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Hacking Your Linux-Based Wireless Router

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 WRT54GL History
Linksys found a place in many a geek's heart when it released the original WRT54G router back in 2003. A network router, 10/100 Ethernet switch, and wireless access point all rolled into one, the WRT54G blazed a happy trail as one of the earliest home networking devices to have its firmware source code made publicly available under the GNU General Public License (GPL). Soon after, a number of third-party firmware options became available, letting networking and Linux enthusiasts utilize their routers in ever more powerful and creative ways.
Linksys WRT54GL Router
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Earlier this year, Linksys modified the design of its most recent WRT54G. They halved the amount of flash memory and RAM to just 2MB Flash and 8MB RAM and switched to a VxWorks firmware. According to Linksys, this change allowed them to decrease the memory footprint of the OS and reduce the hardware requirements while maintaining a similar feature set at a reduced cost.

Carrying on the Linux heritage for enthusiasts is the WRT54GL, a device with essentially the same Linux kernel, 200MHz processor, 4MB Flash, and 16MB RAM as the old WRT54G v4. Since the majority of aftermarket firmware won't work on the WRT54G v5's crippled hardware, the WRT54GL is now your only Linksys option for third-party-compatible fun if you can't score an older model. It's the same story with the neutered WRT54GS v5, Linksys's SpeedBooster–equipped line that flaunts enhanced Wireless-G speeds.

Here we'll show you how to use these firmware utilities to optimize your wireless internet performance for gaming, VOIP, security, or increased signal strength. Continued...

Memory

Aftermarket Firmware Options and Flashing the Firmware

Here's a list of some of the popular third-party firmware available for the WRT54GL:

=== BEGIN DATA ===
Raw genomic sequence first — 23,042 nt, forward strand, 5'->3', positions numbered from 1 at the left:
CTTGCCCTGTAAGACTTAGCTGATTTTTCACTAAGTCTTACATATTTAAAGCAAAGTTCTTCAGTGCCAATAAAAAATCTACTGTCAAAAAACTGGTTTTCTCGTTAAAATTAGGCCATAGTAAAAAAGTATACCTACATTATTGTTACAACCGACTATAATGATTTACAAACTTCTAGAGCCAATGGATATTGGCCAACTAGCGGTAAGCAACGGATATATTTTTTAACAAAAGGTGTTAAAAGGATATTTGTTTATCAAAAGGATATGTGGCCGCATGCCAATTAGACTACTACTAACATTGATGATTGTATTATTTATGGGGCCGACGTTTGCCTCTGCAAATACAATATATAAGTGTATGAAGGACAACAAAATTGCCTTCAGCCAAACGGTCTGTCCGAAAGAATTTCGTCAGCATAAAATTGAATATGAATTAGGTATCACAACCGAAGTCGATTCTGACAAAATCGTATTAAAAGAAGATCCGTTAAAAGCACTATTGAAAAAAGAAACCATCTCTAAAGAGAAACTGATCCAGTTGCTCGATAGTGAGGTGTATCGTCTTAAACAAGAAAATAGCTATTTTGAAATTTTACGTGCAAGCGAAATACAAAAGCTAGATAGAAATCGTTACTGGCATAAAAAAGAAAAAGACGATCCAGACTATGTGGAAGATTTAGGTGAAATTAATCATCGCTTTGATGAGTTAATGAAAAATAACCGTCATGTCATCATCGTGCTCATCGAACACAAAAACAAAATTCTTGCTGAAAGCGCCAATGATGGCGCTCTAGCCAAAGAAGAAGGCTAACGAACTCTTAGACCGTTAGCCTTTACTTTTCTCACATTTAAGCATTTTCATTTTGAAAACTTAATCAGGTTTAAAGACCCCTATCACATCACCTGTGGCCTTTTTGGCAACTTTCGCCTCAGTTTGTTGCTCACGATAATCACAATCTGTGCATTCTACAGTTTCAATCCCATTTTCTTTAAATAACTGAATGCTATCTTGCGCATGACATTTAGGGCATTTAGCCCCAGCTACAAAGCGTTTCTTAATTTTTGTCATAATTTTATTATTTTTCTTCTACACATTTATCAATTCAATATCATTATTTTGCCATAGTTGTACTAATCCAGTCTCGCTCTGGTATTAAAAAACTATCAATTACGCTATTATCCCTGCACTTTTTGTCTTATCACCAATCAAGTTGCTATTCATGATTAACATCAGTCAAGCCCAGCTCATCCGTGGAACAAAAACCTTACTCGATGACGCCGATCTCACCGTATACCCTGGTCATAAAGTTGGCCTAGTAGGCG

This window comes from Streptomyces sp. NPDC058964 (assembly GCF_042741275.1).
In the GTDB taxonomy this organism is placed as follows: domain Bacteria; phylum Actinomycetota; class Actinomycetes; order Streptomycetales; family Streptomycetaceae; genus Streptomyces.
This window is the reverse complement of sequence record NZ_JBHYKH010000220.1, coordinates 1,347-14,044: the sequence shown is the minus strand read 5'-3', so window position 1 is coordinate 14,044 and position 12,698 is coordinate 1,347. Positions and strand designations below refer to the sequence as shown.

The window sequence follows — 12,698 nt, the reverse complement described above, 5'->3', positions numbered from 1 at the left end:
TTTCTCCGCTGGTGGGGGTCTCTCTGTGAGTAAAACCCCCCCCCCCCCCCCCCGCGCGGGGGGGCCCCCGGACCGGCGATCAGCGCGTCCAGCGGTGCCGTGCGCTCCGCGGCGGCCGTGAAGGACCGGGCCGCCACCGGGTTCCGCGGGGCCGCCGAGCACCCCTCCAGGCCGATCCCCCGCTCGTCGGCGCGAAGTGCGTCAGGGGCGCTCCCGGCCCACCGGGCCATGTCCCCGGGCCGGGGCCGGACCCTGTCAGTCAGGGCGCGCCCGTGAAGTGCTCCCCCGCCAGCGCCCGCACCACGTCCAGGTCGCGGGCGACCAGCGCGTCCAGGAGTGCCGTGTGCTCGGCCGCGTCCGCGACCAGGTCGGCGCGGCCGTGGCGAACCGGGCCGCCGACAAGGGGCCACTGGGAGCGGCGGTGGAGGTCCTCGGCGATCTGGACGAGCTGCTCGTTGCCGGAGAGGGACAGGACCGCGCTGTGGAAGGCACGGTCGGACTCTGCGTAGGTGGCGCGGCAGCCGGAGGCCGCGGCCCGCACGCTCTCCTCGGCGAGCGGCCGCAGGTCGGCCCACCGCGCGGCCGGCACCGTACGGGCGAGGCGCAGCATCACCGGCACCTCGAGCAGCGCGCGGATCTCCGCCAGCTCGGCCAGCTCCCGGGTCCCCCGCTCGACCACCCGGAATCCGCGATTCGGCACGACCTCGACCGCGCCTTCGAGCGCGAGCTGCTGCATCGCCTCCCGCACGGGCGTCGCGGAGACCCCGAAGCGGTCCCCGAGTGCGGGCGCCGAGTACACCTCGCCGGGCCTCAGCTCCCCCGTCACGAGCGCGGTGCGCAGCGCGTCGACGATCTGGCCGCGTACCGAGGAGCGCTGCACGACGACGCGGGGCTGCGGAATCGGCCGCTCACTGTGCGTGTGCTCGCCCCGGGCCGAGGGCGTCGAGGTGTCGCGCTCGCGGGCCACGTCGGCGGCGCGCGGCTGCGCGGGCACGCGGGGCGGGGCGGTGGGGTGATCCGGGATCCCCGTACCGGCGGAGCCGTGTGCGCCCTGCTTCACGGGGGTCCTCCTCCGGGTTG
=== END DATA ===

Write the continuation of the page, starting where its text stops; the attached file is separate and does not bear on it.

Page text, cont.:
Sveasoft (www.sveasoft.com): Comes in two versions: Alchemy  and Talisman. Alchemy is the free public release, but later versions of the WRT54G (v4.0 or higher), WRT54GS (v3.0 or higher), or the WRT54GL (v1.0) are not supported. If you own one of these, you can purchase the latest-release Talisman. The subscription fee is $20/year and includes unlimited support and access to new releases.

DD-WRT (www.dd-wrt.com): Created in response to Sveasoft's $20 fee, early versions of DD-WRT were based on Sveasoft's Alchemy. The current version (v23), however, is an entirely new project that boasts an extensive feature set. It comes in four flavors: Mini, Standard, VoIP (includes SIPatH, a tool for VoIP serving from a Broadcom-based router), and VPN (includes OpenVPN).

HyperWRT (Thibor, www.thibor.co.uk): Thibor 14, the latest version of HyperWRT, only works with the WRT54GS (v1-v4) and WRT54GL. The GUI retains the same look and feel of the Linksys factory firmware. It doesn't have as many features as DD-WRT, but the configuration instructions on the website are fairly straightforward.

OpenWRT (openwrt.org): Built from the ground up without using Linksys sources, this is a purely command-line-based firmware for the serious Linux enthusiast who doesn't need or want a GUI. Their warning states: "Users are expected to have working knowledge of the GNU/Linux command line and basic networking concepts".

This Linksys page has a nice breakdown of features supported by HyperWRT, Sveasoft Alchemy, Talisman, and DD-WRT.

Flashing the Firmware
You can install DD-WRT and HyperWRT using the Linksys firmware flashing utility in the GUI. It is highly recommended to flash over a wired connection. For command-line-only firmware, such as OpenWRT, you can use Trivial File Transfer Protocol (TFTP). This is also an option for restoring the firmware back to a working state if the GUI flashing utility is unreachable for some reason.

For the following examples, we tested DD-WRT.v23 and HyperWRT Thibor 14. We barely scratch the surface in terms of what one is capable of with the WRT54GL and various firmware options. Continued...